When I open something I’ve written I expect to know who I’m reading within a few sentences (‘who’ being the narrator or perspective character). If I can’t tell, if I’m struggling to remember, or piece things together, I feel something’s off and get distracted from the story by trying to figure out what’s wrong. Every narrative has a voice, some can be bland and detached, others quirky, but they should try to be unique. ‘Voice’ can be difficult to explain and sometimes hard to pinpoint, but it always makes a difference in what you’re reading.
Voice is one of those things agents always say they’re looking for when describing what they want in manuscripts. In first person narratives it is largely the personality of whoever is narrating the story. In books written in third person, it conveys the author’s attitude towards the work, or what they want the reader to think is their attitude, it could be sarcastic or understanding.
Here are two quotes which illustrate the distinctive voices of their respective works:
“This is a bad land for gods,” said Shadow. As an opening statement it wasn’t Friends, Romans, countrymen, but it would do. “You’ve probably all learned that.” -Neil Gaiman, American Gods
Vanity was the beginning and the end of Sir Walter Elliot’s character; vanity of person and of situation….He considered the blessing of beauty as inferior only to the blessing of a baronetcy; and the Sir Walter Elliott, who united these gifts, was the constant object of his warmest respect and devotion. – Jane Austen, Persuasion
American Gods is often detached and unemotional, and I often found it distancing. The voice was the reason I’m still not sure whether or not I liked the book, even though I liked the story. Jane Austen’s voice is satirical, it invites the reader to laugh along and you can almost imagine her winking.
Recently, I’ve started poking a new project with a stick to see if it might be alive, and it’s given some encouraging twitches. I have the world set up, the plot outlined, and the characters waiting with backstories in hand. I just have one big problem, the voice.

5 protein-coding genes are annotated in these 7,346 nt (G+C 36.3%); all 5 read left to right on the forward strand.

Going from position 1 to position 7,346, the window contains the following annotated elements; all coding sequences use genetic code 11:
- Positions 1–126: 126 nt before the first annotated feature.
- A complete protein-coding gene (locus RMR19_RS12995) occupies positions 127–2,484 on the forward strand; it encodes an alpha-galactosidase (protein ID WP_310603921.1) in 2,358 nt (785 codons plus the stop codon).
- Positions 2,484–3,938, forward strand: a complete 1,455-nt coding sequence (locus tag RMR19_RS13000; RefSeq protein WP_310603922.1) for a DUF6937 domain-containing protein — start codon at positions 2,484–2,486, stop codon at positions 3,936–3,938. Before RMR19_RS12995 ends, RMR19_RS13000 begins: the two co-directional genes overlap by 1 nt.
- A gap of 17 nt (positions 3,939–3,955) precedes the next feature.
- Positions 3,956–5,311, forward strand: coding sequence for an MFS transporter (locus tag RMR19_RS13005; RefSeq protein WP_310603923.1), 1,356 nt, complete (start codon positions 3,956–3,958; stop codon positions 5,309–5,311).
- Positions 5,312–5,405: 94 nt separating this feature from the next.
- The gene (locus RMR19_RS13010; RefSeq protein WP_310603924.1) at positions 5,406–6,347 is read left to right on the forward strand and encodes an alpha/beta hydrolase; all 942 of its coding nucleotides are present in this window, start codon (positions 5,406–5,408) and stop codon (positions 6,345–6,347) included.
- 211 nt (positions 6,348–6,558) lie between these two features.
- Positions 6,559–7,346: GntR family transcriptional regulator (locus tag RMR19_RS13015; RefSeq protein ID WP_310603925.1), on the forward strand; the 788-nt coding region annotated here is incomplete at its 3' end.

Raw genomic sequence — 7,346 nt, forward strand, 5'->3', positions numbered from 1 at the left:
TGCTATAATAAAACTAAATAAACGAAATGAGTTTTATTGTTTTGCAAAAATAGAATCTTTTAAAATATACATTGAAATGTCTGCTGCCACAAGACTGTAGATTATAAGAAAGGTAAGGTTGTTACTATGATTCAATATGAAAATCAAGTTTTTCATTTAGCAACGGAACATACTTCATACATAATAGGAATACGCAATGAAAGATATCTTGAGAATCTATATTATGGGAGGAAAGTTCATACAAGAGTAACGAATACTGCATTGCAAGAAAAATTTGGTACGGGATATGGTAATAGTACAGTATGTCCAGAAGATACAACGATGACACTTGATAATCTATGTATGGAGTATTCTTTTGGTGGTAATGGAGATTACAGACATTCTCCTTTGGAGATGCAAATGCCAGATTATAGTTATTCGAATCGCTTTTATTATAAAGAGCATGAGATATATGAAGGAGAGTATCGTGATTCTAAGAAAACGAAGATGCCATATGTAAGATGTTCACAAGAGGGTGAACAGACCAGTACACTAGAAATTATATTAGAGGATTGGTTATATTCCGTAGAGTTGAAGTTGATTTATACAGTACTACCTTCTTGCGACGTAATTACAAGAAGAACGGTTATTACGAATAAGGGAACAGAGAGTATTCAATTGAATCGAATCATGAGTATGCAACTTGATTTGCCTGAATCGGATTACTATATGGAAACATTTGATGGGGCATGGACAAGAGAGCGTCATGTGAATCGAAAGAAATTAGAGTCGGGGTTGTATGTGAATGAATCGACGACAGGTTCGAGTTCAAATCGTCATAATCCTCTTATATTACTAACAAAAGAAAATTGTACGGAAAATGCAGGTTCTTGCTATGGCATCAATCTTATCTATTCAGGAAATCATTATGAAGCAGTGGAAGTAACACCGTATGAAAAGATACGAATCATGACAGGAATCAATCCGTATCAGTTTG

If only my main character didn’t sound like Background Teenager #2 from some unmemorable romcom.
‘Come on, Lily,’ I say to the character in my head, like that’ll do any good. ‘How about some more personality?’ And all I get back is a string of curse words, which is not quite how I want to distinguish my new character’s voice. That just feels lazy and like cheating. I should be able to give her something besides a sailor’s mouth to distinguish her narration and make it her own. I should be able to give her distinctive speech patterns, commonly used words, and phrases which mark her apart from other characters and standard ‘teen speak.’ So far it hasn’t really worked.
Mostly I think this is just something I need to work at. I need to write while keeping in mind what should be characteristics of her perspective and speech. Then, when I edit I need to go through line by line to make sure those characteristics are present throughout (not just when I remembered to include them) and the entire narrative has a coherent voice. Sometimes voice comes easyily and naturally and that is always the best. It’s not something that should be forced or it will probably read as inauthentic. That doesn’t mean that it doesn’t take work, though! You still have to find the right patterns and make sure to use them correctly.
Have you had trouble getting the voice right for your WIPs? What did you do to get it right? Let me know in the comments!
Jennifer Fitzgerald is the author of a middle grade fantasy novel, PRISCILLA THE EVIL, which she is currently revising. She is also is a Ph.D student in archaeology, focusing on East Asia. You can visit her blog here or follow her on Twitter.